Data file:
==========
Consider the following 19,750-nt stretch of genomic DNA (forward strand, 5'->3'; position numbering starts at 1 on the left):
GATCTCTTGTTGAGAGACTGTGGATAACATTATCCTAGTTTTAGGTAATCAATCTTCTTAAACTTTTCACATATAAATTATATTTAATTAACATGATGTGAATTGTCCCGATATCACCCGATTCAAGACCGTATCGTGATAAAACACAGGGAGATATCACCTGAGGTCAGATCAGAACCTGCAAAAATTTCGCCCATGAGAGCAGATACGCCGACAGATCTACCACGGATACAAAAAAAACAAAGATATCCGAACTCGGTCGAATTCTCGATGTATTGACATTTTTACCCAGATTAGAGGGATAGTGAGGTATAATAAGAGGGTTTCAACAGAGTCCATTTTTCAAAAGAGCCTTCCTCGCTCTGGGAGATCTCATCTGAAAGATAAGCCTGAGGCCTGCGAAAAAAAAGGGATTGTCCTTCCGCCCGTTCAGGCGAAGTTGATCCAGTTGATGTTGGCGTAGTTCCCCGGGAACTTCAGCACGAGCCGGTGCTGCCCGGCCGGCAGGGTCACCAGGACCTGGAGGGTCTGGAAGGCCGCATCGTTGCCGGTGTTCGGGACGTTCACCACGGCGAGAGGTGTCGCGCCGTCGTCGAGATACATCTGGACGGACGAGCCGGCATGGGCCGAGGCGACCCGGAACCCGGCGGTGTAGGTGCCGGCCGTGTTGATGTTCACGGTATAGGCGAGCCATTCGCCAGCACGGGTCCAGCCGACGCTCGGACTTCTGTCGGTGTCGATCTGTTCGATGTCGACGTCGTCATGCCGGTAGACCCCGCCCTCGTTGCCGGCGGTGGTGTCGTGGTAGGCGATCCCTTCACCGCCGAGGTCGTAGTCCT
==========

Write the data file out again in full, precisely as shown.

Consider the following 19,750-nt stretch of genomic DNA (forward strand, 5'->3'; position numbering starts at 1 on the left):
GATCTCTTGTTGAGAGACTGTGGATAACATTATCCTAGTTTTAGGTAATCAATCTTCTTAAACTTTTCACATATAAATTATATTTAATTAACATGATGTGAATTGTCCCGATATCACCCGATTCAAGACCGTATCGTGATAAAACACAGGGAGATATCACCTGAGGTCAGATCAGAACCTGCAAAAATTTCGCCCATGAGAGCAGATACGCCGACAGATCTACCACGGATACAAAAAAAACAAAGATATCCGAACTCGGTCGAATTCTCGATGTATTGACATTTTTACCCAGATTAGAGGGATAGTGAGGTATAATAAGAGGGTTTCAACAGAGTCCATTTTTCAAAAGAGCCTTCCTCGCTCTGGGAGATCTCATCTGAAAGATAAGCCTGAGGCCTGCGAAAAAAAAGGGATTGTCCTTCCGCCCGTTCAGGCGAAGTTGATCCAGTTGATGTTGGCGTAGTTCCCCGGGAACTTCAGCACGAGCCGGTGCTGCCCGGCCGGCAGGGTCACCAGGACCTGGAGGGTCTGGAAGGCCGCATCGTTGCCGGTGTTCGGGACGTTCACCACGGCGAGAGGTGTCGCGCCGTCGTCGAGATACATCTGGACGGACGAGCCGGCATGGGCCGAGGCGACCCGGAACCCGGCGGTGTAGGTGCCGGCCGTGTTGATGTTCACGGTATAGGCGAGCCATTCGCCAGCACGGGTCCAGCCGACGCTCGGACTTCTGTCGGTGTCGATCTGTTCGATGTCGACGTCGTCATGCCGGTAGACCCCGCCCTCGTTGCCGGCGGTGGTGTCGTGGTAGGCGATCCCTTCACCGCCGAGGTCGTAGTCCT